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Japan, China should prevent free fall of ties

By Kiyoshi Sugawa | | Updated: 2024-05-24 11:10
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The distance between Tokyo and Beijing is greater than that between Beijing and Washington DC.

If you were a geography teacher in an elementary school, you would fail the student who wrote the above sentence. But from the perspective of the current political communication between Japan, China and the United States, there is nothing wrong with this expression.

The so-called China-US rivalry has intensified in recent years. Yet China and the US have been trying at the highest levels to normalize bilateral relations after President Xi Jinping and US President Joe Biden held a summit last November. More recently, US Secretary of State Antony Blinken and Secretary of Treasury Janet Yellen visited China. Communications at such levels may not end tensions, but they will undoubtedly set guardrails for bilateral diplomatic relations.

In contrast, high-level government-to-government exchanges between Japan and China are close to zero. The last time a Japanese Cabinet minister visited China was in April 2023 when then foreign minister Yoshimasa Hayashi paid a visit to China. Even that was the first visit by a Japanese foreign minister to China in three years and three months. And Wang Yi was the last Chinese foreign minister to visit Japan in November 2020.

Even after Japanese Prime Minister Fumio Kishida met with the top Chinese leader in San Francisco last November, there have been no reciprocal visits by Japanese and Chinese ministers. And although a few ministerial meetings have been held in third countries, they were not of much help in normalizing Sino-Japanese relations.

According to a hypothesis doing the rounds, the deterioration of Japan-China relations reflects the intensification of the Sino-US rift. This may be partly true, but the idea that the stabilization of Sino-US relations will automatically lead to an improvement in Sino-Japanese ties is wrong.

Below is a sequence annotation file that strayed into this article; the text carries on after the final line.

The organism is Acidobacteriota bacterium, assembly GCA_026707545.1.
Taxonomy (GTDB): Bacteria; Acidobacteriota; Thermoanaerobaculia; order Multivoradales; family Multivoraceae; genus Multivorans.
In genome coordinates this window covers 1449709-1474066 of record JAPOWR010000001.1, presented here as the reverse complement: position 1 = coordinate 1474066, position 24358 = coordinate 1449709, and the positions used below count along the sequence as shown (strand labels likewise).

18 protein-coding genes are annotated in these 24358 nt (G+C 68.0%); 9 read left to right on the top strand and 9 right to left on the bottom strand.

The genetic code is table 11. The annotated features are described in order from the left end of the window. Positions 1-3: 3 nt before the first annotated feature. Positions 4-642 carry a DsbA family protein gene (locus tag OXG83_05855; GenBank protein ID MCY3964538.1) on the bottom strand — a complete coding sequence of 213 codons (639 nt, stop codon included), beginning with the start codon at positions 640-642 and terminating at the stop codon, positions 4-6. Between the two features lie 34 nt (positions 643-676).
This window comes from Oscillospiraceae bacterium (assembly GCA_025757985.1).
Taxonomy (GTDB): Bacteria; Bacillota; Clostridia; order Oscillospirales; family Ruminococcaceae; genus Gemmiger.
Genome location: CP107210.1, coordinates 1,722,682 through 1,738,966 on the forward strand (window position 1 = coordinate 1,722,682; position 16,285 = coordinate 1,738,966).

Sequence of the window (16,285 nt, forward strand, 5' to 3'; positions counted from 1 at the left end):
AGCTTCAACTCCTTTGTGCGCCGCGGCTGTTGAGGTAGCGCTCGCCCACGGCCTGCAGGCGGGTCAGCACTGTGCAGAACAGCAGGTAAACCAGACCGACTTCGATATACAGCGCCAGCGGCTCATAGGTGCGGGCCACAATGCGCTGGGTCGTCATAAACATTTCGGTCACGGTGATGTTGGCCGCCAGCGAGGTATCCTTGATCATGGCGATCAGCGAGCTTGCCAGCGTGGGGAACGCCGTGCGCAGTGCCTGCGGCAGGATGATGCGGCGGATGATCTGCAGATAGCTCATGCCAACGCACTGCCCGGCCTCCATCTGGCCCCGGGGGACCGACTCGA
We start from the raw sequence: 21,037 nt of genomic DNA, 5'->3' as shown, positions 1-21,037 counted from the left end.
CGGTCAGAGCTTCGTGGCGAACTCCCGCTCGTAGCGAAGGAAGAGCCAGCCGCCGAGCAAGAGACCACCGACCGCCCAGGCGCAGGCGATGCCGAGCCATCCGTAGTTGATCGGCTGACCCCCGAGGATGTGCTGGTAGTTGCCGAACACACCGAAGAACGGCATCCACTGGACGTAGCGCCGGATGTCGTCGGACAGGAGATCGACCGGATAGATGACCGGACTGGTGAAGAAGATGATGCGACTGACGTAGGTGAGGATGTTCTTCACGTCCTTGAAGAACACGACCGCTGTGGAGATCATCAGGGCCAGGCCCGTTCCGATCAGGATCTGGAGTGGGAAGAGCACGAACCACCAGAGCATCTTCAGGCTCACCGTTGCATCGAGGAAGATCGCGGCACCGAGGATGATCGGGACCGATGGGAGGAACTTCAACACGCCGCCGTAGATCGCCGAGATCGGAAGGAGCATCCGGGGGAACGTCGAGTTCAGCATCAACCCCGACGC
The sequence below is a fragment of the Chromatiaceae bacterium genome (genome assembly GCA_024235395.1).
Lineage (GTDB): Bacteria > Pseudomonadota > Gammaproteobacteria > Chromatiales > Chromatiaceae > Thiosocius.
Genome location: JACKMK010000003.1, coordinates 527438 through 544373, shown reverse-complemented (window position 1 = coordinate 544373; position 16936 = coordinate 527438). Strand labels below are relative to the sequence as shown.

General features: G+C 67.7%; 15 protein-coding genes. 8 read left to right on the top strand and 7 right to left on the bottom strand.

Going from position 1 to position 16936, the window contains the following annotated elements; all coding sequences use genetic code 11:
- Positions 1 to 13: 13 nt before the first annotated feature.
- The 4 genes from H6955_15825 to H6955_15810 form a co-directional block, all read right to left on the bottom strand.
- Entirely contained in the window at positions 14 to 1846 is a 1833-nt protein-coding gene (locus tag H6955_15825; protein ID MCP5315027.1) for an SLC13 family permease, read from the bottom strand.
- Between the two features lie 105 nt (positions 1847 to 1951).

While the decline in China's image among US citizens started accelerating without clear reasons in the early 2010s, the rapid deterioration among the Japanese people began as early as the 2000s.

That the deterioration of China's image among the Japanese public preceded that among the American public prompted the Japanese government to toughen its stance toward China. Behind this shift was the dramatic change in the balance of power between the two countries. The stagnant Japanese economy was overtaken by the fast-developing Chinese economy in 2010 — Japan's GDP is now less than a quarter of China's. Along with this, the fact that the two countries are neighbors has made the Japanese people feel more threatened by China than Americans or Europeans. No wonder Japanese political parties and media today are eager to pander to and promote the public perception of China as a threat.

More important, for those who want to free Japan from its postwar military asceticism, nothing is more convenient than the "China threat" theory to achieve their goal.

The frosty Japan-China relationship is extremely unfortunate for both sides. Obsessed with the idea that China is a threat, Japan is trying to deter China by strengthening its military capabilities and security ties with the West, especially the US. However, if Japan interferes in the Taiwan question in order to strengthen the Japan-US alliance, a confrontation between Japan and China will become inevitable, leading to the opposite of what Japan wants.